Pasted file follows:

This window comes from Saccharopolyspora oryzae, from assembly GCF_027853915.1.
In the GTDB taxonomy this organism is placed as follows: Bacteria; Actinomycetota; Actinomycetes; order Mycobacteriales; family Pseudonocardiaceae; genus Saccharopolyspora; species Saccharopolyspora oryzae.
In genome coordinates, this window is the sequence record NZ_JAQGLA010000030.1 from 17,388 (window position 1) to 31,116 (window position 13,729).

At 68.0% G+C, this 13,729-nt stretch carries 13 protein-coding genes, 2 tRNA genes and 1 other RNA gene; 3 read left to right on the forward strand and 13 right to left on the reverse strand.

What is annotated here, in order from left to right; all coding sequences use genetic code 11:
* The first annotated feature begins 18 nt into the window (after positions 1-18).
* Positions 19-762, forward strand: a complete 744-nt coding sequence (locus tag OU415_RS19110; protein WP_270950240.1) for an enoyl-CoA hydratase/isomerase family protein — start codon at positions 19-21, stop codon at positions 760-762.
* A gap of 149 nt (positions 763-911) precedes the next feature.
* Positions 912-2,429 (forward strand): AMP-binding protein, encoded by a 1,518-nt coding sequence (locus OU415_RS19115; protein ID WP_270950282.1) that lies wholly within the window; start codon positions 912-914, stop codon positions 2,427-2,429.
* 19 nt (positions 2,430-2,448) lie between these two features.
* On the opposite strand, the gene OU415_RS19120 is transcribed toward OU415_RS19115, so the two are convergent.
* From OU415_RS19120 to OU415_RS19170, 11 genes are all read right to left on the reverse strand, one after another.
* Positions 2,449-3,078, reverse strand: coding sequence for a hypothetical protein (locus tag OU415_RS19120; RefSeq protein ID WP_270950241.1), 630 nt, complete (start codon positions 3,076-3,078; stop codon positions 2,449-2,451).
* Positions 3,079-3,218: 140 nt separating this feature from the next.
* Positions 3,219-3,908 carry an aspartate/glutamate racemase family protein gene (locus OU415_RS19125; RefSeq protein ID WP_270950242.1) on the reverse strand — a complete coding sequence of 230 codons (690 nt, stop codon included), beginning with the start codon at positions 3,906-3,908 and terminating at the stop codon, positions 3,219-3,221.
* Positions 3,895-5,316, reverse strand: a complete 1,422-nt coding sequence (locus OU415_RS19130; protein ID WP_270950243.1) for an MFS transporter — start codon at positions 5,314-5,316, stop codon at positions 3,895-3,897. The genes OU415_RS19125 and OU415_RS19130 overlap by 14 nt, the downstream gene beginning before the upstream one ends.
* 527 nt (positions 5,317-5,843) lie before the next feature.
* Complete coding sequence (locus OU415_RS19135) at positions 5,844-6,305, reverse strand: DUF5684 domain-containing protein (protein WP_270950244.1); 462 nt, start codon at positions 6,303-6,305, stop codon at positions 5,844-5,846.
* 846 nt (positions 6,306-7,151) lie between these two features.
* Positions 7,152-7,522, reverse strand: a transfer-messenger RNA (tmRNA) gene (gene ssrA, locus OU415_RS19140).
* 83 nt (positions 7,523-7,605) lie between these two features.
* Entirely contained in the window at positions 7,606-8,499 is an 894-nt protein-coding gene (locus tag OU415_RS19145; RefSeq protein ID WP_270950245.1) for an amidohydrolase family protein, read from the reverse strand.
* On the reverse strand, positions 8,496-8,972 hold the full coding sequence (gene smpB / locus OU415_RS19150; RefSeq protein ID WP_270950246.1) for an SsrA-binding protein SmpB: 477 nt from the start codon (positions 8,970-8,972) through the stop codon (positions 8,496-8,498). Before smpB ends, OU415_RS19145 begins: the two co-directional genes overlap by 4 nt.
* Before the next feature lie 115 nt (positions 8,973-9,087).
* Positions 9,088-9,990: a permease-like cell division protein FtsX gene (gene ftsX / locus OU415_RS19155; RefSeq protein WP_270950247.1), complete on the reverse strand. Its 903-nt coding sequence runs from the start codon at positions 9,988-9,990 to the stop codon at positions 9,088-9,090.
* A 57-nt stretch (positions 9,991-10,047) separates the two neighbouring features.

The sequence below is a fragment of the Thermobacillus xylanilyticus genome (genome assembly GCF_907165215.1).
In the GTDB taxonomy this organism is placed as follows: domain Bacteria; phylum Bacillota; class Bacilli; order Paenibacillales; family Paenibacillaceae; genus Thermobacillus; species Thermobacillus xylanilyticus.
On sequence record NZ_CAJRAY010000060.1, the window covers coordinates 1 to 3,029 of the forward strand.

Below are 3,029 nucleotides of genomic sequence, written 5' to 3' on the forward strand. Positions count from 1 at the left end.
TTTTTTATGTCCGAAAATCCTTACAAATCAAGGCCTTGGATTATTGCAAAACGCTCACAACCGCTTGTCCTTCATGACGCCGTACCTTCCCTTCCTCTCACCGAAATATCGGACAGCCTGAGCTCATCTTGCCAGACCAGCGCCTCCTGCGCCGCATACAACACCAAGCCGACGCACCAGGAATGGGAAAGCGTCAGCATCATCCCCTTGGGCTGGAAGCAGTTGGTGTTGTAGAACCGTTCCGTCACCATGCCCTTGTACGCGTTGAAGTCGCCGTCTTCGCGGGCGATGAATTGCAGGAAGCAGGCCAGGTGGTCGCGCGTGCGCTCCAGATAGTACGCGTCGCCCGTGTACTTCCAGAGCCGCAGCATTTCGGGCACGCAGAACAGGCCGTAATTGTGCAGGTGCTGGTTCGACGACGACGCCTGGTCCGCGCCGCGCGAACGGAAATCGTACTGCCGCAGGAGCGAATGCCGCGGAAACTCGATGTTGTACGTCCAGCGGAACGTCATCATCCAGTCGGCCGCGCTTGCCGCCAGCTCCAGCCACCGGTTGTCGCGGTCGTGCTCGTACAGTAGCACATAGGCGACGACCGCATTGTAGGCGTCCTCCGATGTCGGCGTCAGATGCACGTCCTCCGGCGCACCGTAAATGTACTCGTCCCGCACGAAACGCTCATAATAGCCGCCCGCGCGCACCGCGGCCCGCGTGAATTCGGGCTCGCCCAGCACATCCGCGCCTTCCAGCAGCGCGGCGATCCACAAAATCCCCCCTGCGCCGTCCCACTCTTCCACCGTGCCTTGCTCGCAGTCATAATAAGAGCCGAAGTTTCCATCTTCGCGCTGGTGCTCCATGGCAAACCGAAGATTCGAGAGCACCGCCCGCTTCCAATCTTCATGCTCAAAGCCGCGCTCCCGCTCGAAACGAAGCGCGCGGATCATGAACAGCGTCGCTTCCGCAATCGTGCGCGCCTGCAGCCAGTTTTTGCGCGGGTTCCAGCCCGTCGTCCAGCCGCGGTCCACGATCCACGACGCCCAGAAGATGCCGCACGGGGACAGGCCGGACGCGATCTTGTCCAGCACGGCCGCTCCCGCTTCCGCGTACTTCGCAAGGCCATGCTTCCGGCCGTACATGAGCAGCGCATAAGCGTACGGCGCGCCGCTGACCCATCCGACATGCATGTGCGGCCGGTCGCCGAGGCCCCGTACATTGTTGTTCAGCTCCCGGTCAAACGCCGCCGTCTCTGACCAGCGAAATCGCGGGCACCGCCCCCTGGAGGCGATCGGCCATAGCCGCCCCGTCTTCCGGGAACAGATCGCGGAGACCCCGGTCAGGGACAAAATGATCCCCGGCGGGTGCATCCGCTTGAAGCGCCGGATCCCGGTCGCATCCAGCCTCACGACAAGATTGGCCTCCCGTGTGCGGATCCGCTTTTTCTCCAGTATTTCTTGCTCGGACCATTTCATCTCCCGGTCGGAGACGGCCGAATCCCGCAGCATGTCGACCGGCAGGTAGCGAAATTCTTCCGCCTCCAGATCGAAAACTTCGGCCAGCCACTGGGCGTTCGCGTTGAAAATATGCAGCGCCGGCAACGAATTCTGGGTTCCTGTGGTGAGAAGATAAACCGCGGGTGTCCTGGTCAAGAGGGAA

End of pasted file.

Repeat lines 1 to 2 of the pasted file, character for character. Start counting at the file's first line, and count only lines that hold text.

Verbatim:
This window comes from Saccharopolyspora oryzae, from assembly GCF_027853915.1.
In the GTDB taxonomy this organism is placed as follows: Bacteria; Actinomycetota; Actinomycetes; order Mycobacteriales; family Pseudonocardiaceae; genus Saccharopolyspora; species Saccharopolyspora oryzae.